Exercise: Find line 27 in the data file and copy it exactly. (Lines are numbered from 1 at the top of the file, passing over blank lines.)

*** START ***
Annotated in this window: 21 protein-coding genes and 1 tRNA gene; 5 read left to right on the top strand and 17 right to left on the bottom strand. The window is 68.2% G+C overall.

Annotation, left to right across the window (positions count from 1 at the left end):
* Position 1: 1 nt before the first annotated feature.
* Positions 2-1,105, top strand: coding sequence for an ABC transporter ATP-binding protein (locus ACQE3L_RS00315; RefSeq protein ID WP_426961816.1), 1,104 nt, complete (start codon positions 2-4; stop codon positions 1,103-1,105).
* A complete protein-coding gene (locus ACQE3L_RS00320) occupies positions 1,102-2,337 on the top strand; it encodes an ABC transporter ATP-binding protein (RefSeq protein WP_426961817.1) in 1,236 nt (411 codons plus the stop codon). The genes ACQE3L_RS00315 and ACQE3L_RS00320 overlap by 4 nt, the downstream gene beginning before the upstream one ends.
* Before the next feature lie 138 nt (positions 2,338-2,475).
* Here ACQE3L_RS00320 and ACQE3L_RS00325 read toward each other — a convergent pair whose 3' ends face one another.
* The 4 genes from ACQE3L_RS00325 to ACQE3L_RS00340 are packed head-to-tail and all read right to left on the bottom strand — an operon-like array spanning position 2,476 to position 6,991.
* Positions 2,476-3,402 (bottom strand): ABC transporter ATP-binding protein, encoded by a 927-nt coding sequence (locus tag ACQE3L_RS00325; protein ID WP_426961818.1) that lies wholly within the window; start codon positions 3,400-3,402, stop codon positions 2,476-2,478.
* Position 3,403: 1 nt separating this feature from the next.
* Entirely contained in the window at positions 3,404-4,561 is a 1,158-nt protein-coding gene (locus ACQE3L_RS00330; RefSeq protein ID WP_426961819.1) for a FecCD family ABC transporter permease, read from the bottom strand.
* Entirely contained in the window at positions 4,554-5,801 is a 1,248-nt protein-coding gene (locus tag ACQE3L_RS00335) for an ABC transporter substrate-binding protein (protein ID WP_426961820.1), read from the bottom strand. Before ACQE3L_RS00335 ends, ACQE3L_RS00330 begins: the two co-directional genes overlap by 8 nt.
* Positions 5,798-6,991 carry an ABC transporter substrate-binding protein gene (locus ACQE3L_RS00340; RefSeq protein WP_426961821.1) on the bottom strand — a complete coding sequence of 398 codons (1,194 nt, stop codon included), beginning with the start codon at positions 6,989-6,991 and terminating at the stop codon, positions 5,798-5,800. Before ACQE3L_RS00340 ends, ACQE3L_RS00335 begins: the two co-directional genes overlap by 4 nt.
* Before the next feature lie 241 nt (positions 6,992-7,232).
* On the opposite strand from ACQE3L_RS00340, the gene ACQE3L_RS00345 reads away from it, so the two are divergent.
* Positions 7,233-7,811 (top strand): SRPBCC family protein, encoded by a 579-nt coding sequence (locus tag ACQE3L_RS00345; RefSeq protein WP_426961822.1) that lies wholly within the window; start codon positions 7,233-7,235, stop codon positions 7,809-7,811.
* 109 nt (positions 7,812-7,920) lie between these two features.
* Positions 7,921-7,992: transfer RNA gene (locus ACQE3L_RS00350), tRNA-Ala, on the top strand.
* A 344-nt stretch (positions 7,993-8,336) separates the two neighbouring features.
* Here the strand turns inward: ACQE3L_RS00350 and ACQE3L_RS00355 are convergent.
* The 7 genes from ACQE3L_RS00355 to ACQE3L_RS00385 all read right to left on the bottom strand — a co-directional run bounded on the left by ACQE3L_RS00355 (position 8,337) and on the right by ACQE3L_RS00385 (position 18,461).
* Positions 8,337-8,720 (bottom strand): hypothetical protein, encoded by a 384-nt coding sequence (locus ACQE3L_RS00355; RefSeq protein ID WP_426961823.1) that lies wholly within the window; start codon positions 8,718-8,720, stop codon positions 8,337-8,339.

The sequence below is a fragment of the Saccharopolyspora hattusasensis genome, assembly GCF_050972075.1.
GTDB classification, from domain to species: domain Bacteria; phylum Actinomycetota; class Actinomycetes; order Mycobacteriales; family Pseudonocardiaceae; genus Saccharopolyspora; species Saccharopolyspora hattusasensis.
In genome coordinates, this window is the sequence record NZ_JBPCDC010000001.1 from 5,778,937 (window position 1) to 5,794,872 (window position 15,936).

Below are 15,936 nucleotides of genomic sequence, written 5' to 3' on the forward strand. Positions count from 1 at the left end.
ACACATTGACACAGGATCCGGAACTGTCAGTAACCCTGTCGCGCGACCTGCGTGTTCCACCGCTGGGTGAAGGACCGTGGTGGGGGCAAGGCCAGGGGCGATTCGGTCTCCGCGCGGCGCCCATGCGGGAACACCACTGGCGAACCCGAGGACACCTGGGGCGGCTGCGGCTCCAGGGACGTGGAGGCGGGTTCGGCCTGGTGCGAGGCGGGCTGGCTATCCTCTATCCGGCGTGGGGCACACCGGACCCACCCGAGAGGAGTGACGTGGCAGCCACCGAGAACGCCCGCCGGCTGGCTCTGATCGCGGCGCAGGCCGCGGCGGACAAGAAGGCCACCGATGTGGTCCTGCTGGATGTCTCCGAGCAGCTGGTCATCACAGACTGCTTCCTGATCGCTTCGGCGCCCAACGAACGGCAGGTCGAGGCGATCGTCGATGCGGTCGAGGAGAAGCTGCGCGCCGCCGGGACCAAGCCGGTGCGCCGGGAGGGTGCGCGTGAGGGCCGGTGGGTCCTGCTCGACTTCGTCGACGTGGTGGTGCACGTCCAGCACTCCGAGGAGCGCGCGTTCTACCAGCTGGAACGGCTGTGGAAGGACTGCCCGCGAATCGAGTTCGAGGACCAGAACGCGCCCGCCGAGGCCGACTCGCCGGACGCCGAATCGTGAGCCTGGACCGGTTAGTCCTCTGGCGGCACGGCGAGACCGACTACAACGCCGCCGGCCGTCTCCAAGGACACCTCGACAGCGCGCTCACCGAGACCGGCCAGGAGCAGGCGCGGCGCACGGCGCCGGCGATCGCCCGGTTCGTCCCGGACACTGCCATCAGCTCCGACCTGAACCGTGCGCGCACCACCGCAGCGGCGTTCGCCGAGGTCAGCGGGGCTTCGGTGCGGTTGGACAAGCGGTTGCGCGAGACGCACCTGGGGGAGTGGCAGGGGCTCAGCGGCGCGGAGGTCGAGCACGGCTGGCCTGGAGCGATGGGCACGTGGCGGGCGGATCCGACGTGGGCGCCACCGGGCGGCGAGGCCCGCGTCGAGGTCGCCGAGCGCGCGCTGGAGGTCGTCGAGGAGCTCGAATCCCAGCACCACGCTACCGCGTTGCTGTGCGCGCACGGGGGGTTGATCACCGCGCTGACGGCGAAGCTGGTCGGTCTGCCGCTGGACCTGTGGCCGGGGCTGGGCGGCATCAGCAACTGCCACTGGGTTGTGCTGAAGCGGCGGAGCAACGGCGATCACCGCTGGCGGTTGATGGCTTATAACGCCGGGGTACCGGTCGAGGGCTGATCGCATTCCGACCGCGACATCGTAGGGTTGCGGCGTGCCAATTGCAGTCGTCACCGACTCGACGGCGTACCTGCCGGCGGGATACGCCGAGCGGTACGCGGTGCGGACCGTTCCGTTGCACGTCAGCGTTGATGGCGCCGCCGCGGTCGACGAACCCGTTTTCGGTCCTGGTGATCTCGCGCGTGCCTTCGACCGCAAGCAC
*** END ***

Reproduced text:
ACACATTGACACAGGATCCGGAACTGTCAGTAACCCTGTCGCGCGACCTGCGTGTTCCACCGCTGGGTGAAGGACCGTGGTGGGGGCAAGGCCAGGGGCGATTCGGTCTCCGCGCGGCGCCCATGCGGGAACACCACTGGCGAACCCGAGGACACCTGGGGCGGCTGCGGCTCCAGGGACGTGGAGGCGGGTTCGGCCTGGTGCGAGGCGGGCTGGCTATCCTCTATCCGGCGTGGGGCACACCGGACCCACCCGAGAGGAGTGACGTGGCAGCCACCGAGAACGCCCGCCGGCTGGCTCTGATCGCGGCGCAGGCCGCGGCGGACAAGAAGGCCACCGATGTGGTCCTGCTGGATGTCTCCGAGCAGCTGGTCATCACAGACTGCTTCCTGATCGCTTCGGCGCCCAACGAACGGCAGGTCGAGGCGATCGTCGATGCGGTCGAGGAGAAGCTGCGCGCCGCCGGGACCAAGCCGGTGCGCCGGGAGGGTGCGCGTGAGGGCCGGTGGGTCCTGCTCGACTTCGTCGACGTGGTGGTGCACGTCCAGCACTCCGAGGAGCGCGCGTTCTACCAGCTGGAACGGCTGTGGAAGGACTGCCCGCGAATCGAGTTCGAGGACCAGAACGCGCCCGCCGAGGCCGACTCGCCGGACGCCGAATCGTGAGCCTGGACCGGTTAGTCCTCTGGCGGCACGGCGAGACCGACTACAACGCCGCCGGCCGTCTCCAAGGACACCTCGACAGCGCGCTCACCGAGACCGGCCAGGAGCAGGCGCGGCGCACGGCGCCGGCGATCGCCCGGTTCGTCCCGGACACTGCCATCAGCTCCGACCTGAACCGTGCGCGCACCACCGCAGCGGCGTTCGCCGAGGTCAGCGGGGCTTCGGTGCGGTTGGACAAGCGGTTGCGCGAGACGCACCTGGGGGAGTGGCAGGGGCTCAGCGGCGCGGAGGTCGAGCACGGCTGGCCTGGAGCGATGGGCACGTGGCGGGCGGATCCGACGTGGGCGCCACCGGGCGGCGAGGCCCGCGTCGAGGTCGCCGAGCGCGCGCTGGAGGTCGTCGAGGAGCTCGAATCCCAGCACCACGCTACCGCGTTGCTGTGCGCGCACGGGGGGTTGATCACCGCGCTGACGGCGAAGCTGGTCGGTCTGCCGCTGGACCTGTGGCCGGGGCTGGGCGGCATCAGCAACTGCCACTGGGTTGTGCTGAAGCGGCGGAGCAACGGCGATCACCGCTGGCGGTTGATGGCTTATAACGCCGGGGTACCGGTCGAGGGCTGATCGCATTCCGACCGCGACATCGTAGGGTTGCGGCGTGCCAATTGCAGTCGTCACCGACTCGACGGCGTACCTGCCGGCGGGATACGCCGAGCGGTACGCGGTGCGGACCGTTCCGTTGCACGTCAGCGTTGATGGCGCCGCCGCGGTCGACGAACCCGTTTTCGGTCCTGGTGATCTCGCGCGTGCCTTCGACCGCAAGCAC